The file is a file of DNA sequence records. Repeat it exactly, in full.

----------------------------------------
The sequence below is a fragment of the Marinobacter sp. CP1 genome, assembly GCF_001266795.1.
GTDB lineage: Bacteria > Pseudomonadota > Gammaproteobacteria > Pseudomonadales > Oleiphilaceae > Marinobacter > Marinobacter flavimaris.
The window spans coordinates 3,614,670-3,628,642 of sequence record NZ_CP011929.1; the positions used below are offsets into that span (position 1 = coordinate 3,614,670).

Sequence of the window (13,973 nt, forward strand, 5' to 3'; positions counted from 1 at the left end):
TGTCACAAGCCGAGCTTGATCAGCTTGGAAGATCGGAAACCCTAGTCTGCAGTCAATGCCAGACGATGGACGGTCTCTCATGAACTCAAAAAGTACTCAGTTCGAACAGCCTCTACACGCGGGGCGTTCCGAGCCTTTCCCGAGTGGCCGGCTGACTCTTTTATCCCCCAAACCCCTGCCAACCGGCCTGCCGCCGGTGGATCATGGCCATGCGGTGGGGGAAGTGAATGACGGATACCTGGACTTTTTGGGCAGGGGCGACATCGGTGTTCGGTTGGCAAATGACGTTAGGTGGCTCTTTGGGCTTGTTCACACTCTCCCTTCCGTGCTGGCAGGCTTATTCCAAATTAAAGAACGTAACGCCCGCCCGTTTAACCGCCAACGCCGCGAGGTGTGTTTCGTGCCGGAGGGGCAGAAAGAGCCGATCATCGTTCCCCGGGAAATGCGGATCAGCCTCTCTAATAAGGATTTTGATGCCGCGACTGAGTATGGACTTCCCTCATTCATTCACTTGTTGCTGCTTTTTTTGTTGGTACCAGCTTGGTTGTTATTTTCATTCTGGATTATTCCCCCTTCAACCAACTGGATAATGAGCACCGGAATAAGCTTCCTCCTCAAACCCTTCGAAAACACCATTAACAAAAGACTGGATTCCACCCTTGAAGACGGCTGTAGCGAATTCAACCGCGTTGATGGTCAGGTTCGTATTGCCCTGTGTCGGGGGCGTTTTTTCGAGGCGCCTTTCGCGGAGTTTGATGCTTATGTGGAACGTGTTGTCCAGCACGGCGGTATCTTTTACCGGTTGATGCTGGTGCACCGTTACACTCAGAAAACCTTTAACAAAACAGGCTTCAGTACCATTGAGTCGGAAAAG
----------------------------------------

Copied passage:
The sequence below is a fragment of the Marinobacter sp. CP1 genome, assembly GCF_001266795.1.
GTDB lineage: Bacteria > Pseudomonadota > Gammaproteobacteria > Pseudomonadales > Oleiphilaceae > Marinobacter > Marinobacter flavimaris.
The window spans coordinates 3,614,670-3,628,642 of sequence record NZ_CP011929.1; the positions used below are offsets into that span (position 1 = coordinate 3,614,670).

Sequence of the window (13,973 nt, forward strand, 5' to 3'; positions counted from 1 at the left end):
TGTCACAAGCCGAGCTTGATCAGCTTGGAAGATCGGAAACCCTAGTCTGCAGTCAATGCCAGACGATGGACGGTCTCTCATGAACTCAAAAAGTACTCAGTTCGAACAGCCTCTACACGCGGGGCGTTCCGAGCCTTTCCCGAGTGGCCGGCTGACTCTTTTATCCCCCAAACCCCTGCCAACCGGCCTGCCGCCGGTGGATCATGGCCATGCGGTGGGGGAAGTGAATGACGGATACCTGGACTTTTTGGGCAGGGGCGACATCGGTGTTCGGTTGGCAAATGACGTTAGGTGGCTCTTTGGGCTTGTTCACACTCTCCCTTCCGTGCTGGCAGGCTTATTCCAAATTAAAGAACGTAACGCCCGCCCGTTTAACCGCCAACGCCGCGAGGTGTGTTTCGTGCCGGAGGGGCAGAAAGAGCCGATCATCGTTCCCCGGGAAATGCGGATCAGCCTCTCTAATAAGGATTTTGATGCCGCGACTGAGTATGGACTTCCCTCATTCATTCACTTGTTGCTGCTTTTTTTGTTGGTACCAGCTTGGTTGTTATTTTCATTCTGGATTATTCCCCCTTCAACCAACTGGATAATGAGCACCGGAATAAGCTTCCTCCTCAAACCCTTCGAAAACACCATTAACAAAAGACTGGATTCCACCCTTGAAGACGGCTGTAGCGAATTCAACCGCGTTGATGGTCAGGTTCGTATTGCCCTGTGTCGGGGGCGTTTTTTCGAGGCGCCTTTCGCGGAGTTTGATGCTTATGTGGAACGTGTTGTCCAGCACGGCGGTATCTTTTACCGGTTGATGCTGGTGCACCGTTACACTCAGAAAACCTTTAACAAAACAGGCTTCAGTACCATTGAGTCGGAAAAG